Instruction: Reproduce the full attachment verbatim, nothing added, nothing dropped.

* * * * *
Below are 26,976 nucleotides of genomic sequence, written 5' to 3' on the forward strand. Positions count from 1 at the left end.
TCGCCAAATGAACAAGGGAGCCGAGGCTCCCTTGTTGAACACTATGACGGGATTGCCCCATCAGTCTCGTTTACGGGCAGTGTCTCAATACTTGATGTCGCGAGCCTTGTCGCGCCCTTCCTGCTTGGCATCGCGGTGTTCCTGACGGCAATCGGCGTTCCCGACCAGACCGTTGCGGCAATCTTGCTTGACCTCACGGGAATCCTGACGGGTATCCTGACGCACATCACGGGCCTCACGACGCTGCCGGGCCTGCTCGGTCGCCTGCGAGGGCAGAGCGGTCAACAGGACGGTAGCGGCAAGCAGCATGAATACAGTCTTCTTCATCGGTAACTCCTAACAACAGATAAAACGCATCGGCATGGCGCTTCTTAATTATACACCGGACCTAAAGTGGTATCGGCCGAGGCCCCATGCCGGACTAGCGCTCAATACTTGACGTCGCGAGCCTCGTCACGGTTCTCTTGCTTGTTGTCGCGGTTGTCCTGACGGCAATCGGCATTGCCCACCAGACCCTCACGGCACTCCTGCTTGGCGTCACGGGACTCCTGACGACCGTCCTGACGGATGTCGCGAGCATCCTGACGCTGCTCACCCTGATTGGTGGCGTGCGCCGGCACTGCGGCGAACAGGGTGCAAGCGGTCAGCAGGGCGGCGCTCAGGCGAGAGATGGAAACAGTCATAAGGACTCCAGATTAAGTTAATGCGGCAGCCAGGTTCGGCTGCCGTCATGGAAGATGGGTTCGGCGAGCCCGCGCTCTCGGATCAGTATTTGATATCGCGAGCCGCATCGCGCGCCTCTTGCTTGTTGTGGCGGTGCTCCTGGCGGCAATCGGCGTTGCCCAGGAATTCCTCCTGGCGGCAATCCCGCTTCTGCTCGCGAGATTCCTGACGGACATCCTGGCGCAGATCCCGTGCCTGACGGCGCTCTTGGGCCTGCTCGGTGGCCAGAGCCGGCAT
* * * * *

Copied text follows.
Below are 26,976 nucleotides of genomic sequence, written 5' to 3' on the forward strand. Positions count from 1 at the left end.
TCGCCAAATGAACAAGGGAGCCGAGGCTCCCTTGTTGAACACTATGACGGGATTGCCCCATCAGTCTCGTTTACGGGCAGTGTCTCAATACTTGATGTCGCGAGCCTTGTCGCGCCCTTCCTGCTTGGCATCGCGGTGTTCCTGACGGCAATCGGCGTTCCCGACCAGACCGTTGCGGCAATCTTGCTTGACCTCACGGGAATCCTGACGGGTATCCTGACGCACATCACGGGCCTCACGACGCTGCCGGGCCTGCTCGGTCGCCTGCGAGGGCAGAGCGGTCAACAGGACGGTAGCGGCAAGCAGCATGAATACAGTCTTCTTCATCGGTAACTCCTAACAACAGATAAAACGCATCGGCATGGCGCTTCTTAATTATACACCGGACCTAAAGTGGTATCGGCCGAGGCCCCATGCCGGACTAGCGCTCAATACTTGACGTCGCGAGCCTCGTCACGGTTCTCTTGCTTGTTGTCGCGGTTGTCCTGACGGCAATCGGCATTGCCCACCAGACCCTCACGGCACTCCTGCTTGGCGTCACGGGACTCCTGACGACCGTCCTGACGGATGTCGCGAGCATCCTGACGCTGCTCACCCTGATTGGTGGCGTGCGCCGGCACTGCGGCGAACAGGGTGCAAGCGGTCAGCAGGGCGGCGCTCAGGCGAGAGATGGAAACAGTCATAAGGACTCCAGATTAAGTTAATGCGGCAGCCAGGTTCGGCTGCCGTCATGGAAGATGGGTTCGGCGAGCCCGCGCTCTCGGATCAGTATTTGATATCGCGAGCCGCATCGCGCGCCTCTTGCTTGTTGTGGCGGTGCTCCTGGCGGCAATCGGCGTTGCCCAGGAATTCCTCCTGGCGGCAATCCCGCTTCTGCTCGCGAGATTCCTGACGGACATCCTGGCGCAGATCCCGTGCCTGACGGCGCTCTTGGGCCTGCTCGGTGGCCAGAGCCGGCAT